• 25. Part 4c: Reclamation Reclamation is a separate process but is always considered as part of the assessment process Mining companies must address how they will reclaim the land when the mine closes Govts. are extremely interested in and pay close attention to reclamation plans Many govts. require the company to provide collateral towards reclamation
  • 26. Part 4d: Financial Considerations In order to build a mine, a mineral deposit must be valuable enough to cover the costs of:  Design  Construction  Operation  Closure  Reclamation While the assessment can seem tedious, it also provides a sense of security to the investor
  • 28. PART 5: MINE CONSTRUCTION Once the company obtains the right permits and approval, construction starts Mine construction generally takes a few years, depending on the mine location, complexity and regulations While investor might see the “risky” phase as being over, they should still keep an eye on development reports
  • 29. Part 5a: Preliminary Construction After approval, but before construction, the mine must be prepared for development Pre-construction steps include removing old buildings, developing infrastructure and building camps for workers Miners must adhere to the environmental standards laid out in their permits during this phase of development
  • 30. Part 5b: Mine Construction Mines can grow large enough to support towns, with schools, medical facilities and recreation areas In terms of Gold mines, there are two main type to consider: open pit (surface) and underground Open pit mining is the most common and produces about 85% of the minerals Many mines are a hybrid of both types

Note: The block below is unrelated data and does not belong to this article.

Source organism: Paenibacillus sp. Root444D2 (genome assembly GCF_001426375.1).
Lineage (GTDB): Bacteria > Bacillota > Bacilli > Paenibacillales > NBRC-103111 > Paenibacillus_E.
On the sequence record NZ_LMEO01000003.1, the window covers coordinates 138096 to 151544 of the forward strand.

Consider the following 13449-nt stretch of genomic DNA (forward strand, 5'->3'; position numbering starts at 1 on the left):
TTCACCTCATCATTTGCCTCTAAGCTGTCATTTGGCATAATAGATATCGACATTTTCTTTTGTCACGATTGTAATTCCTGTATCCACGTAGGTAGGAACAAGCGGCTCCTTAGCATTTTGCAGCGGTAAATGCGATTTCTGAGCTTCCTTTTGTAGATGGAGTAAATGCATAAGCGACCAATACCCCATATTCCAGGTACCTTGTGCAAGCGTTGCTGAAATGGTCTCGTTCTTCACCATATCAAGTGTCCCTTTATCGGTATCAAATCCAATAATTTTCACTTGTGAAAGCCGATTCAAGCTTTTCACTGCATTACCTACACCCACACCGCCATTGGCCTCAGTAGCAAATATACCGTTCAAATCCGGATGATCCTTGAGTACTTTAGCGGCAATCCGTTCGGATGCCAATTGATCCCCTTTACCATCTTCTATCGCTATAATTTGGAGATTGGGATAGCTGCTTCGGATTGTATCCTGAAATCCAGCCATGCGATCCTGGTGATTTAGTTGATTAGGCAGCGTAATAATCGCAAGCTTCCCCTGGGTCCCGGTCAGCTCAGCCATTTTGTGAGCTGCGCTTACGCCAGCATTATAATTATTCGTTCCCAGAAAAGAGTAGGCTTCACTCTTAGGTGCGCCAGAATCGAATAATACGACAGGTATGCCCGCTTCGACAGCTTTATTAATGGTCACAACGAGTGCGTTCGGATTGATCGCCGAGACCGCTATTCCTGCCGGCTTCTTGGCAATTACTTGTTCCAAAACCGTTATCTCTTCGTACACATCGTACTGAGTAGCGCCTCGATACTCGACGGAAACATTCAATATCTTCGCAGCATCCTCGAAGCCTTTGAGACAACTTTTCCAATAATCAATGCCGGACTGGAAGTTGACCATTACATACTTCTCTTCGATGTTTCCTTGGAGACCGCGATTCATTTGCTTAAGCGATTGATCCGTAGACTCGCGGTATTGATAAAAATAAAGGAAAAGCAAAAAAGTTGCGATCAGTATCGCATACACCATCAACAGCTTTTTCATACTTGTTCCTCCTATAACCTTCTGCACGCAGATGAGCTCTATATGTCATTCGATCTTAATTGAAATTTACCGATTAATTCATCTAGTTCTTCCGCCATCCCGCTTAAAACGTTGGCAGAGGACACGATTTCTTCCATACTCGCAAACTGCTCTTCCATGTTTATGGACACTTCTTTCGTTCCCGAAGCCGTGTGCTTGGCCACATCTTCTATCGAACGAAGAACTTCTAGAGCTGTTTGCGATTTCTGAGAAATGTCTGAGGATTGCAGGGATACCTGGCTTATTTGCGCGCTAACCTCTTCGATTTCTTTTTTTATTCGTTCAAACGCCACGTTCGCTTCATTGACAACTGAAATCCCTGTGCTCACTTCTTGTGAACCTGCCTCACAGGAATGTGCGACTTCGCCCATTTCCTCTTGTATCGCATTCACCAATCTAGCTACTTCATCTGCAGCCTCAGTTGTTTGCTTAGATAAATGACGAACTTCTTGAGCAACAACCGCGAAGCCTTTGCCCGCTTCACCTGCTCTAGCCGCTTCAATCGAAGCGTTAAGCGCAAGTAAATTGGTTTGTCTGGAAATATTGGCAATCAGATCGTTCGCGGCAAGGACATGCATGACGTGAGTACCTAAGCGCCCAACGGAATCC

• 31. Part 5c: Regulation Once construction has begun, there are still pitfalls that can delay the company moving to operation Construction requires huge capital expense and strict adherence to guidelines Protests can be a major threat to the timely development of mining sites Even if the Govt. hears these concerns, this can result in substantial delays
  • 33. PART 6: OPERATING A MINE Operation is a dynamic and exciting phase in the life cycle of a mine The operation phase is complex and requires a great deal of management The miner puts considerable effort into implementing and adjusting key operational strategies when extracting ore
  • 34. Part 6a: Mining Has Started, Now What? During this phase, miners rely on their strategy to determine how profitable the mine will be Important considerations during operation include:  Resource expansion ahead of mining  Minimum cut-off grade of gold  Overall macro-economic picture for gold In line with this, the company must keep a keen eye on the market price of gold